FRANKFORT — Lawmakers tried to placate various groups ahead of a vote expected Tuesday by the House budget committee on the state's $20.3 billion, two-year spending plan.
As unveiled Monday at a committee hearing, the House version of Gov. Steve Beshear's austere budget proposal offers tens of millions of additional dollars for state parks, courts, prosecutors, social-welfare programs, litter removal, schools, addiction treatment and the legislature's own budget. But it doesn't raise taxes or tap the state's "rainy day" reserve fund, and it adds only a few million dollars to the $1.9 billion in new debt that Beshear recommended in January, lawmakers said.
Much of the "additional" money was contained in Beshear's proposal for general purposes, but the House version gives him specific instructions on how to spend it, said House budget chairman Rick Rand, D-Bedford.
The House would add about $41 million in new spending, although Rand declined to explain where that money would come from.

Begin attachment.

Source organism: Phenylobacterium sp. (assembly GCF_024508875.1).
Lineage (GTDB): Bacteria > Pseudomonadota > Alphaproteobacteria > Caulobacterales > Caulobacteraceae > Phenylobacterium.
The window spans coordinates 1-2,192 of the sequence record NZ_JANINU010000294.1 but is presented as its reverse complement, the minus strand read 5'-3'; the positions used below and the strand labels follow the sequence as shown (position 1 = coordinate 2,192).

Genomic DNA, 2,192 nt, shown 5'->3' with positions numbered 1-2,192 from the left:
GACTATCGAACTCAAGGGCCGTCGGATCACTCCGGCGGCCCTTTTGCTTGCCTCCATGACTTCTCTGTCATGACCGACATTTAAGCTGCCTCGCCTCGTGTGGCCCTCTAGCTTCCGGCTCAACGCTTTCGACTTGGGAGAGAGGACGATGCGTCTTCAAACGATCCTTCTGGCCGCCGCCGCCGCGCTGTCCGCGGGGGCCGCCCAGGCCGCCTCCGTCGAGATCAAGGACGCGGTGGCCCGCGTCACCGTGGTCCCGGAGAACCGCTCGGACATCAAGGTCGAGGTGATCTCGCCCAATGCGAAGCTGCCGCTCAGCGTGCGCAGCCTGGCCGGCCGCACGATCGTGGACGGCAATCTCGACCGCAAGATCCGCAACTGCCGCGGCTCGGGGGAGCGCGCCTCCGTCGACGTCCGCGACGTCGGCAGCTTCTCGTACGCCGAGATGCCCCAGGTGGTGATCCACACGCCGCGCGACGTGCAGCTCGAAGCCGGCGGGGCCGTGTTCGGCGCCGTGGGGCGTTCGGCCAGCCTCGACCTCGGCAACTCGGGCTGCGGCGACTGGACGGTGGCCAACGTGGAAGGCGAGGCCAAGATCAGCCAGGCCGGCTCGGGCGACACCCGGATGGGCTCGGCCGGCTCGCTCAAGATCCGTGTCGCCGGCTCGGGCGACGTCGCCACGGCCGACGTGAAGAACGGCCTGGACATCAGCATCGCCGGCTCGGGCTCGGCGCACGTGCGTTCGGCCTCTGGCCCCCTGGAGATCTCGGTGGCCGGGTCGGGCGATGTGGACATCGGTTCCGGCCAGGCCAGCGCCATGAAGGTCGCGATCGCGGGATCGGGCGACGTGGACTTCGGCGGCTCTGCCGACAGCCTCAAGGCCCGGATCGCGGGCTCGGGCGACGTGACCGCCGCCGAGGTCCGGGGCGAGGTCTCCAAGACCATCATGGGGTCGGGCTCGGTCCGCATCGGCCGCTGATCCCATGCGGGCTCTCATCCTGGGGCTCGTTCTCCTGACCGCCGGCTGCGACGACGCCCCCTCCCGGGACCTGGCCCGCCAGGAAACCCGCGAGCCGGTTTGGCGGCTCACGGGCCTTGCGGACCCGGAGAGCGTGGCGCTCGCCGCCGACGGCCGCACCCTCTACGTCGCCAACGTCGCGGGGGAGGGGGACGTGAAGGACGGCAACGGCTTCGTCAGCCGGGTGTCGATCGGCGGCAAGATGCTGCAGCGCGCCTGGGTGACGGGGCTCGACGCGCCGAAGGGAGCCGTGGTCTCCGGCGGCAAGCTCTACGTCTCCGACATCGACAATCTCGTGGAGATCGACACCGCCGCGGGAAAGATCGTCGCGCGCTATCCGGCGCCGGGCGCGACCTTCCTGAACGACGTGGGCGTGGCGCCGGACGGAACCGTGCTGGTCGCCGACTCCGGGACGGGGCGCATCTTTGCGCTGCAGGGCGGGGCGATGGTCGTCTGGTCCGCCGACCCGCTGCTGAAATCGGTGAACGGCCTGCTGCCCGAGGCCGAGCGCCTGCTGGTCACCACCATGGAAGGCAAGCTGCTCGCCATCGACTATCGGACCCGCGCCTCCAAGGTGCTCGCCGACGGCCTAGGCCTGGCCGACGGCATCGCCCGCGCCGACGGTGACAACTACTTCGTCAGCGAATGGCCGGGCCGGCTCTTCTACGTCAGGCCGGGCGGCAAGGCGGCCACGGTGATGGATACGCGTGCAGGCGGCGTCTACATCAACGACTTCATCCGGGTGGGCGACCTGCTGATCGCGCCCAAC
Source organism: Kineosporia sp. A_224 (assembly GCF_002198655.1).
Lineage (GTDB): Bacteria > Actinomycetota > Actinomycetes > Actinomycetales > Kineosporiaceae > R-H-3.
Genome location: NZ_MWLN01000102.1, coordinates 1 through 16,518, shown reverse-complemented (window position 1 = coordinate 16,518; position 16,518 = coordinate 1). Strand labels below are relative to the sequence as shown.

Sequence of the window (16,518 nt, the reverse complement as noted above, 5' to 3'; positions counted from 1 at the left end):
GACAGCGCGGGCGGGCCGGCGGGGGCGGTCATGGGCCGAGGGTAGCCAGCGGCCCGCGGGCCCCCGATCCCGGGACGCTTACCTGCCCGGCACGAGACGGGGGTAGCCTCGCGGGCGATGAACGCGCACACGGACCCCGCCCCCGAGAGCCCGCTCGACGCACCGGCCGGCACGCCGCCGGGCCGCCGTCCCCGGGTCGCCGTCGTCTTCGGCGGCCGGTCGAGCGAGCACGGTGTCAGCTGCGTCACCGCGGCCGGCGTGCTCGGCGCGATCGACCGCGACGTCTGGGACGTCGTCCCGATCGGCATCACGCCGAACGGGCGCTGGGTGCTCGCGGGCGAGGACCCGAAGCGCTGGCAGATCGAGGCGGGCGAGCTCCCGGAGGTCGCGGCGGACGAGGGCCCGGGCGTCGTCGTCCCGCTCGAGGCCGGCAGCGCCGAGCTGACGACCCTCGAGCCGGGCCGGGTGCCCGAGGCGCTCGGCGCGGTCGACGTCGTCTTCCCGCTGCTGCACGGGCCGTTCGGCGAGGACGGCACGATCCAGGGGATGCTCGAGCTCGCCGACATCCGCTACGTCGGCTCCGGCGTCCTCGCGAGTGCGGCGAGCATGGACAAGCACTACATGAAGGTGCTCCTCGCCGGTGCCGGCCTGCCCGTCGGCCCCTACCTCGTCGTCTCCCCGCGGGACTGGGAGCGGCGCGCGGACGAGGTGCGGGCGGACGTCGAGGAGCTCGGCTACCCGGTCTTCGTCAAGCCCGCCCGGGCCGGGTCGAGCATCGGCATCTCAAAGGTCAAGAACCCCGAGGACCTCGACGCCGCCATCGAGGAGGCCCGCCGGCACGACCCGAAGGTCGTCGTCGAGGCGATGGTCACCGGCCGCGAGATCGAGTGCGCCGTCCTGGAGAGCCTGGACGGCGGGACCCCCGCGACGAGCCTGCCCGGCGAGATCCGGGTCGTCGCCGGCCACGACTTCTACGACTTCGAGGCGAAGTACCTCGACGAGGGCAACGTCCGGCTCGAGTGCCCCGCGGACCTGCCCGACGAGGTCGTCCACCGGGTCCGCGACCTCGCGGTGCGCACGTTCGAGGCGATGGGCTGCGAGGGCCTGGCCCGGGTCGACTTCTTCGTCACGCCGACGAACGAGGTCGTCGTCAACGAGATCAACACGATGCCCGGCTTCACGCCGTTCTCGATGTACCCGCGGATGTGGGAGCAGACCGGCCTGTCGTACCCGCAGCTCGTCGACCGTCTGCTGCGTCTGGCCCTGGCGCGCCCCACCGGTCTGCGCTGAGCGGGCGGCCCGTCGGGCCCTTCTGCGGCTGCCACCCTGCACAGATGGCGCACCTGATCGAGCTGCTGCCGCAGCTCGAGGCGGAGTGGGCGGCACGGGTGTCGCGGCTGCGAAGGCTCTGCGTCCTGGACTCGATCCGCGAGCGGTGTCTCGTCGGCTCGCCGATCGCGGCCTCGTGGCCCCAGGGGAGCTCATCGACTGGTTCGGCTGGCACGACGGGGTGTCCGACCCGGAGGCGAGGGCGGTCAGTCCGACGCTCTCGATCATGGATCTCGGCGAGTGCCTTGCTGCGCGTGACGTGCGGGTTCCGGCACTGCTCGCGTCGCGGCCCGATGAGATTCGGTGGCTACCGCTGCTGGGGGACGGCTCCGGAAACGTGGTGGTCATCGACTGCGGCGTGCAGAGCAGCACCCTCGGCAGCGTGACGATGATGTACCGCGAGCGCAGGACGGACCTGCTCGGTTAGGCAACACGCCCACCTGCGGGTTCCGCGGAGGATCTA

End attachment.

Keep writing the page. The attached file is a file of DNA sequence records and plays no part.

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"We'll roll all of that out tomorrow," Rand said after the hearing.
There also are a few minor cuts on top of those that Beshear proposed.
Overall, Beshear's version of the budget would boost funding for K-12 schools by $189 million; give state workers their first pay raises in four years; and fully fund the required contributions to the struggling state pension system. To help fund those increases, it would cut nearly $100 million from much of the rest of state government, including state universities.
Beshear's office had no immediate comment Monday on the House recommendations.